Rebuilding Society

An investigation into the success and sustainability of the progression of Sierra Leone from its Civil War

Freetown, the cramped capital, a home to many ex-military in the slums. Photo by Church Mission Society via Flickr.

Freetown, the cramped capital, a home to many ex-military in the slums. Photo by Church Mission Society via Flickr.

In 1991, Sierra Leone was plunged into a Civil War that would take over 50,000 lives and result in the displacement of around 2.6 million people. Children were abducted and forced to become soldiers or sex workers. Civilians were raped, mutilated, and had their limbs amputated. Some were captured as slaves and forced to mine diamonds to finance the conflict. Only in September 2010 did the UN Security Council feel that they could lift the final remaining sanctions against Sierra Leone. So, to what extent has Sierra Leone recovered from the conflict, and is there hope for the future?

The state of domestic politics is mixed. Although, like so many other Sub-Saharan African countries, it struggles with transparency and corruption, Sierra Leone is now a functioning democracy. However, political discourse is destructive, and partisan rivalries regularly collapse into violence. Especially worrying is the fact that this is committed largely by unemployed young men, particularly ex-combatants.

Yet, though those in positions of leadership have yet to fully shirk violence and poisonous political dialogue, it seems that there is a potentially successful political structure present. The two main parties are those which originally opposed each other in 1955, and the overall political system is one of the most stable in Africa.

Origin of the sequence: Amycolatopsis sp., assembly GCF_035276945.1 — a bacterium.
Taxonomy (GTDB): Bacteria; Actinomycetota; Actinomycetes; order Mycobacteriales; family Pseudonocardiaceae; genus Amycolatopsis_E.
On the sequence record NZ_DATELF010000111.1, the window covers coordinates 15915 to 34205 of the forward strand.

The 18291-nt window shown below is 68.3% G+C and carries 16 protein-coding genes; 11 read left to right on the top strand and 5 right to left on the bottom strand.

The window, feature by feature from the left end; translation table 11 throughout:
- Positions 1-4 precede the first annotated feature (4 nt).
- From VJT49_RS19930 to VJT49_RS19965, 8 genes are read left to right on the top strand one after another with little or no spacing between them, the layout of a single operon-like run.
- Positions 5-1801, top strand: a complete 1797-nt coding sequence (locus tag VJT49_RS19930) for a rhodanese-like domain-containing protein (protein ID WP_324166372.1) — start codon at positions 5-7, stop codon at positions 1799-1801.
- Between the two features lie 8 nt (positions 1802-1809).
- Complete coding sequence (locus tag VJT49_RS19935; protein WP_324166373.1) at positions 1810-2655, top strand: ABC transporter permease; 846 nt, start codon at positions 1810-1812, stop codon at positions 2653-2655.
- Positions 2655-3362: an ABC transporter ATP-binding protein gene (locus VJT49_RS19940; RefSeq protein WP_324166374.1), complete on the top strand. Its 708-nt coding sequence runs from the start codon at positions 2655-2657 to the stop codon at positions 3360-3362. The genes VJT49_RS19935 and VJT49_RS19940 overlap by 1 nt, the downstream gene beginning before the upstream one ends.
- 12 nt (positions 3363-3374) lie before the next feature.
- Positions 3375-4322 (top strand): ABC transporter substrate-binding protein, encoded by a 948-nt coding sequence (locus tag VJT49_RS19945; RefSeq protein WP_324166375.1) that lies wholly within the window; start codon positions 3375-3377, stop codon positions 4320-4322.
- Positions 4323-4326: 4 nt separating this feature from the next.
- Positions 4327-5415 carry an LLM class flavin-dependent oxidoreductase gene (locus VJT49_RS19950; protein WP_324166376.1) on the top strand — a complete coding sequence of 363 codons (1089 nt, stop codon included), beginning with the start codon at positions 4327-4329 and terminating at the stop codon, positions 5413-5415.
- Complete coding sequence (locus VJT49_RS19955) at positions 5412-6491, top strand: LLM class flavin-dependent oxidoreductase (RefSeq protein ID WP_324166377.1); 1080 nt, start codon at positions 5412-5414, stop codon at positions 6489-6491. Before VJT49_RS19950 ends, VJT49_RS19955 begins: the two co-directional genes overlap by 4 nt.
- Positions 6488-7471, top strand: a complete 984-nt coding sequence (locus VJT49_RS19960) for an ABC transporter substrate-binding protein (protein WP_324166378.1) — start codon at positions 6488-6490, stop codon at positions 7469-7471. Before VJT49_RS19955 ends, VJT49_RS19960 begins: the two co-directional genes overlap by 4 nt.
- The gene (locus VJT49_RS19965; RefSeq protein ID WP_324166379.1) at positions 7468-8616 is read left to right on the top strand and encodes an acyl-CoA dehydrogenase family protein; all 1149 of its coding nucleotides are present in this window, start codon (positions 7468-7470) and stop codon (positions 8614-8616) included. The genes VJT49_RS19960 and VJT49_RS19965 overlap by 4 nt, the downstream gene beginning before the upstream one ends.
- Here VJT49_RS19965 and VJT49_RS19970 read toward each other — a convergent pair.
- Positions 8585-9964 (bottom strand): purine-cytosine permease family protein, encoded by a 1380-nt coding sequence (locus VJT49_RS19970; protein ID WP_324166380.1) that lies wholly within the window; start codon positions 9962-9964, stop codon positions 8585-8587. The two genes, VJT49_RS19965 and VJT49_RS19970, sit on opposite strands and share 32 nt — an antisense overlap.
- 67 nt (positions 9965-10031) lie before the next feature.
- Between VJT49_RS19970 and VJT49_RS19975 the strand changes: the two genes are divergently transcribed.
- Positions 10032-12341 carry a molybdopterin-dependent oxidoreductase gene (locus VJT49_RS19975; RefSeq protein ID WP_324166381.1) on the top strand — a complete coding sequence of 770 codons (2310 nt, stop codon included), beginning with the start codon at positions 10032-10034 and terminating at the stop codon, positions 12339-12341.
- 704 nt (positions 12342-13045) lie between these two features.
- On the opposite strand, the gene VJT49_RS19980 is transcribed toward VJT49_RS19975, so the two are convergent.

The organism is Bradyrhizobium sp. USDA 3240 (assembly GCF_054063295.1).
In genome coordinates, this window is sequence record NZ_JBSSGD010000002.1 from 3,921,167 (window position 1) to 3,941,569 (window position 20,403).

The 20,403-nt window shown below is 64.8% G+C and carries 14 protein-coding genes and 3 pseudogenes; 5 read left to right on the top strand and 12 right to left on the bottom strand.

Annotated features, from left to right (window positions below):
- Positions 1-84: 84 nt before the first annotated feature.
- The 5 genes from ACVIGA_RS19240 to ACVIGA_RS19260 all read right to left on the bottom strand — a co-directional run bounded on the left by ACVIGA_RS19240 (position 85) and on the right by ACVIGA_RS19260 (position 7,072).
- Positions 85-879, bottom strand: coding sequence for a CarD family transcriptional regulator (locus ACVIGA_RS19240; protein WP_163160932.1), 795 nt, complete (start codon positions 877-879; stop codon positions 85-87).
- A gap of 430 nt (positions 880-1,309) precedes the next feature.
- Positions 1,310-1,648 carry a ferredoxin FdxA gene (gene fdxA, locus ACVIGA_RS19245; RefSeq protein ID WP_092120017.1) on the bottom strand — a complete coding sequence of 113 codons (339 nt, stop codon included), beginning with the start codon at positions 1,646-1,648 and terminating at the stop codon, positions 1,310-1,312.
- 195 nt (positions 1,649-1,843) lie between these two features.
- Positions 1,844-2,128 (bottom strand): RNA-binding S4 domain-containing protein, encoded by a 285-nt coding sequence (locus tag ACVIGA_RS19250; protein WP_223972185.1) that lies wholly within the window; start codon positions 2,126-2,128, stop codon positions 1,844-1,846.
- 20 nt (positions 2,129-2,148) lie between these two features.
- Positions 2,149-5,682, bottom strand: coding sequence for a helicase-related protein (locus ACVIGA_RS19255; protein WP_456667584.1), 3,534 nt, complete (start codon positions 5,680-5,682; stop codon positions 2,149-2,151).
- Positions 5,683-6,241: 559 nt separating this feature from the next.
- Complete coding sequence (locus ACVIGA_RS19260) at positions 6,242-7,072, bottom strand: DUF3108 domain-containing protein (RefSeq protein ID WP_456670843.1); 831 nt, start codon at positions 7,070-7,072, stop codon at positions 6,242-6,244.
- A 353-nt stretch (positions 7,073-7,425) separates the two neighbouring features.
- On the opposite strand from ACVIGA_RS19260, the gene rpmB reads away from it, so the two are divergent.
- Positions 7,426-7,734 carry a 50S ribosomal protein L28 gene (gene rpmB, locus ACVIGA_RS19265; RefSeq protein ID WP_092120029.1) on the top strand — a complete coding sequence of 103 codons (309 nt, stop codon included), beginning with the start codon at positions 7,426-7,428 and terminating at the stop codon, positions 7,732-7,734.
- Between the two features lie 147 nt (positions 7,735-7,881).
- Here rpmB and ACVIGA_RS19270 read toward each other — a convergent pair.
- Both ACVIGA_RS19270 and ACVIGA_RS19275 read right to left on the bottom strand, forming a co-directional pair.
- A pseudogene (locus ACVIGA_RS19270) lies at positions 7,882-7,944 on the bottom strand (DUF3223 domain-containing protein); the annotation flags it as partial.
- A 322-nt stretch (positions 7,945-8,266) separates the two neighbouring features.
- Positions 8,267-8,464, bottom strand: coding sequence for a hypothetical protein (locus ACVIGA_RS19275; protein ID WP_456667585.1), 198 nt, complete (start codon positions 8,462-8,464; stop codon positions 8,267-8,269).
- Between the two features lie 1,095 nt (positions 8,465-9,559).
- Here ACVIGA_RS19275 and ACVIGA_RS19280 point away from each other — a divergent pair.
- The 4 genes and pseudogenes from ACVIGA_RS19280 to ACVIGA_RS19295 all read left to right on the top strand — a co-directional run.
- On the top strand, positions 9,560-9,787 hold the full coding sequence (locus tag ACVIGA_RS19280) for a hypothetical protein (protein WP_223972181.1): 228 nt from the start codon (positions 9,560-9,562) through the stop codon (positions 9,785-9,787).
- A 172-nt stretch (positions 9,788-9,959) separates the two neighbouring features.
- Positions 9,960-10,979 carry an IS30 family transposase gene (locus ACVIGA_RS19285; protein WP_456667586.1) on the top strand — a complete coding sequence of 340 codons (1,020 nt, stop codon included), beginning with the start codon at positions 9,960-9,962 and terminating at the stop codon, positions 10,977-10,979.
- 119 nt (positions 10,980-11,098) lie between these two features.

Green Shoots of Growth

It is truly remarkable that Sierra Leone has managed to recover as well as it has from the conflict, especially considering the extent to which infrastructure was crippled. Sierra Leone has managed consistent and stable economic growth in recent years, but still suffers from a few key economic disadvantages. There is a lack of diversity in the economy, meaning that the country is very vulnerable to commodity price shocks; infrastructure, especially the quality and penetration of the road network is still not sufficient; there is chronic underinvestment, especially in rural, non-mining areas; economic growth is not fairly distributed.

For example, although natural resources bring in craved foreign investment, much of this is spent on expatriate salaries and does not trickle down to ordinary Sierra Leoneans. The so-called “blood diamonds” which helped finance and propagate the conflict, are now legally exported: between 2002 and 2005 export profits exploded from $26 million to $142 million. However, the distribution of the benefits brought by diamonds is incredibly inequitable, with the miners themselves receiving a minute fraction of the wealth, whilst those in foreign headquarters reap the rewards.

Moving On

Sierra Leonean society is incredibly resilient and very functional. Although its politics is broadly divided along ethnic lines, the Civil War was not fought on a racial or tribal basis and it is largely a country of great religious tolerance. Throughout the past decade there seems to have been a feeling that people just want to leave the trauma of the fighting behind them.  Prevalent poverty also meant for the vast majority that moving on was the only option.

However, one of the chief challenges in progressing from the war has been re-integrating ex-combatants. Besides a handful of top-level commanders, soldiers on both the government and rebel sides were not tried for their crimes after the war. Either ashamed of their previous actions or drawn to the urban lifestyle, many did not return to their local communities and a significant proportion now live in majority ex-military slums in cramped Freetown, the capital. In these slums, drugs, sexually-transmitted diseases including HIV, and unemployment are chronic problems. Ex-combatants, especially the rebel fighters, are still economically and socially marginalised, making them politically both a vulnerable and dangerous group.